Is It too Late to Sue?
Understanding the time limits for filing a personal injury lawsuit is crucial for a successful case.
These limits are referred to as the “statute of limitations” for a certain type of case. The statute of limitations is a limit on the amount of time you have to file a lawsuit in civil court after you’ve suffered injury or other harm. If you fail to sue within the given time frame, New Jersey courts will most likely refuse to hear your case at any time in the future—meaning you will lose out on your right to compensation for the injury.
New Jersey adults making a personal injury claim have two years from the date of the incident to file a lawsuit. For example, if you slip and fall in a supermarket due to an unattended spill, you must file a lawsuit against the supermarket for your injuries within two years of the fall.
The two-year statute of limitations also applies to product liability lawsuits and wrongful death claims. (Wrongful death claims are filed by the family or estate of the decedent, but the suit must still be filed within the two-year deadline.)
The law is slightly different for minors. If a minor suffers an actionable injury (i.e. an injury that provides grounds for legal action), he or she has two years from his or her 18th birthday to file a lawsuit.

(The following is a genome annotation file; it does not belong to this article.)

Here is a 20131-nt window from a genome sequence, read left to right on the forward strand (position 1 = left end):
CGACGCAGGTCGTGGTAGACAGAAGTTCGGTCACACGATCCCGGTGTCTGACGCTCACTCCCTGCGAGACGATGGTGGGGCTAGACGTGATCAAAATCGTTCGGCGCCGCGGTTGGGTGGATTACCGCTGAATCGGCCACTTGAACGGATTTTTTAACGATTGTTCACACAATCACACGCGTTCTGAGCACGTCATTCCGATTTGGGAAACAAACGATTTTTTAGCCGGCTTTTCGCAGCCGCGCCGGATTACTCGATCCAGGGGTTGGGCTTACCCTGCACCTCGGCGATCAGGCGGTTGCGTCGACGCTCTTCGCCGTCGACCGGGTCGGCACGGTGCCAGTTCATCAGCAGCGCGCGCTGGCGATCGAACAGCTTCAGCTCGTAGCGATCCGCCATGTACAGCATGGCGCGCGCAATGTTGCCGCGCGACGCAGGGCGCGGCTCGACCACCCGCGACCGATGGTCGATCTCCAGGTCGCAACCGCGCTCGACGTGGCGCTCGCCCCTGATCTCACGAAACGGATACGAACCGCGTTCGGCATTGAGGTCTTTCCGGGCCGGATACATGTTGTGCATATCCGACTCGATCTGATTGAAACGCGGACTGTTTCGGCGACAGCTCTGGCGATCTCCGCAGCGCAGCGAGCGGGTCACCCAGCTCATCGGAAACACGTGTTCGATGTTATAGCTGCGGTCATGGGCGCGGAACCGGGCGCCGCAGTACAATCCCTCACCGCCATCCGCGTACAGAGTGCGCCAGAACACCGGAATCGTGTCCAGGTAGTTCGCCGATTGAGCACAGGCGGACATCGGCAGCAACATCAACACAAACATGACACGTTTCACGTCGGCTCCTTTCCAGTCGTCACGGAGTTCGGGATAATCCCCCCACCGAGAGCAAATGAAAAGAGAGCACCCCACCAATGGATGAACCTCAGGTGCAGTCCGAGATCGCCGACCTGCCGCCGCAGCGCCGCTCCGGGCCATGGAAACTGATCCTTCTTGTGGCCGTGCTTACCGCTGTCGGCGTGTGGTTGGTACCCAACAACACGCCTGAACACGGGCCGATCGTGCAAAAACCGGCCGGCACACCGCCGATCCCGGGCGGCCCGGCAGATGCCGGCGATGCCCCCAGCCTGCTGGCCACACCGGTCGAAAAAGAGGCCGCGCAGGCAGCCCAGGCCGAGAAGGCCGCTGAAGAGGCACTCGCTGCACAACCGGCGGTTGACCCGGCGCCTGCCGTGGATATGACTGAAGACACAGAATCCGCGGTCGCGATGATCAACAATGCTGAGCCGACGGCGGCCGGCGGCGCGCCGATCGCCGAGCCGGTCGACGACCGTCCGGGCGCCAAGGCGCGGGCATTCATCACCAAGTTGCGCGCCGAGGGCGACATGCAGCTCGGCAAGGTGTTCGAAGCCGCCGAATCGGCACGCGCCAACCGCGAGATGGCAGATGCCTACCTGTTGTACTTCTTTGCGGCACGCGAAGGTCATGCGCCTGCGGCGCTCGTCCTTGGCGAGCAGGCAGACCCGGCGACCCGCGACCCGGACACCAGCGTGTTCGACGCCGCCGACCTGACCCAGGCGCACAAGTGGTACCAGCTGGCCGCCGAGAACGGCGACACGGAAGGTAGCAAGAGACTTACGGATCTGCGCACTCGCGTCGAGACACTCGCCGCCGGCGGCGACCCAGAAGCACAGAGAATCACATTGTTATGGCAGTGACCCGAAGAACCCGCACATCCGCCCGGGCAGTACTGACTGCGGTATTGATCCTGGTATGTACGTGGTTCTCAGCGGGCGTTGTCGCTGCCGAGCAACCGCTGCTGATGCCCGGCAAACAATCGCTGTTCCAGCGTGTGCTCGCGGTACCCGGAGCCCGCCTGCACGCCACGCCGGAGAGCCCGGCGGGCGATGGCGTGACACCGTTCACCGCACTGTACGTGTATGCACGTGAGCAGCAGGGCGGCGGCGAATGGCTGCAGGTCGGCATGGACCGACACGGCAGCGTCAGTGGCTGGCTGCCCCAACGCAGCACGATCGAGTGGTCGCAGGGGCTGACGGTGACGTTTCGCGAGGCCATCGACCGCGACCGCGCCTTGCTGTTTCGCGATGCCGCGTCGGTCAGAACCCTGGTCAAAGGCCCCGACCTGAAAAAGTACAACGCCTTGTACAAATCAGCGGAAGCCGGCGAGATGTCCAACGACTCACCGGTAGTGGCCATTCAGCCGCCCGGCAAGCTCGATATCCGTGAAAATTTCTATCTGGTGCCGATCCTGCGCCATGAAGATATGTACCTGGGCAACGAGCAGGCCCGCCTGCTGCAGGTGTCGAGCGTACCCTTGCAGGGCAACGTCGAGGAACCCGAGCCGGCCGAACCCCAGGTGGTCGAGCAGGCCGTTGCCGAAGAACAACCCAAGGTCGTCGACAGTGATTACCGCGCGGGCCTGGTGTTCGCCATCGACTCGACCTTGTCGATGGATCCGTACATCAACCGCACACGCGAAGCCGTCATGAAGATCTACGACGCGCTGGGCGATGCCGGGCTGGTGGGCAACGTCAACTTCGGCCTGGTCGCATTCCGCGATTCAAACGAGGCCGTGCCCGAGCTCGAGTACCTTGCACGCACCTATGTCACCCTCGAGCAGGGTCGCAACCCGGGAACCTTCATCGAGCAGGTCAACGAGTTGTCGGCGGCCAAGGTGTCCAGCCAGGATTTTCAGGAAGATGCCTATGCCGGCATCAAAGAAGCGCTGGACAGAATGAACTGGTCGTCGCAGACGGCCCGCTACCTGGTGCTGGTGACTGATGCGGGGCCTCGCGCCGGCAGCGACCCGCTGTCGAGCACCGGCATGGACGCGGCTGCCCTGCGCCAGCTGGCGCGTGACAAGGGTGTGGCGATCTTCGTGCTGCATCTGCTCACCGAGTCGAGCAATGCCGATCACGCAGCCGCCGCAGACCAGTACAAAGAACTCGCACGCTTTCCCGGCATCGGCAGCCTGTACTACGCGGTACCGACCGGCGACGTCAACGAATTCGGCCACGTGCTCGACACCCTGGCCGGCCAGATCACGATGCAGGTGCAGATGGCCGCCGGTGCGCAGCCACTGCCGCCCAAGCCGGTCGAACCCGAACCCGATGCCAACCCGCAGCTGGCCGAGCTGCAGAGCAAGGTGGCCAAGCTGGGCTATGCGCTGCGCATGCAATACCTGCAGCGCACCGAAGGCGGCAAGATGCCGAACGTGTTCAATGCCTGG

Medical malpractice claims are not always as black-and-white as other personal injury claims. When healthcare provider negligence is in question, it could take days, months, and even years for an injury to manifest itself. For example, if a surgeon leaves a surgical sponge inside your body during a routine procedure, it could take years for the sponge to travel to another part of the body and cause serious health concerns.
For this reason, the statute of limitations for medical malpractice cases is slightly adjusted. Adults have two years from the time of the malpractice OR two years from the date he or she should have known that malpractice occurred. Minors must file suit within two years of his or her 18th birthday.
Birth injuries are also treated somewhat differently by New Jersey law. Minors who were injured at birth before July 2004 must file suit within two years of the person’s 18th birthday. Minors who were injured at birth after July 2004 must file suit by the time of the victim’s 13th birthday.
Claims against public entities, county, state, or municipal entities are also handled a bit differently. If you are injured by a public official or vehicle, such as a garbage truck or police car, you must give the government entity notice of the claim within 90 days of the incident. This allows the public entity time to process the claim and (typically) offer you a settlement before the courts get involved. Minors who have grounds for a claim against a public entity must file suit within 90 days of their 18th birthday (or 13th birthday if the claim is birth injury-related).
Remember, the laws may change at any time so research current laws or consult with an experienced injury attorney about your case.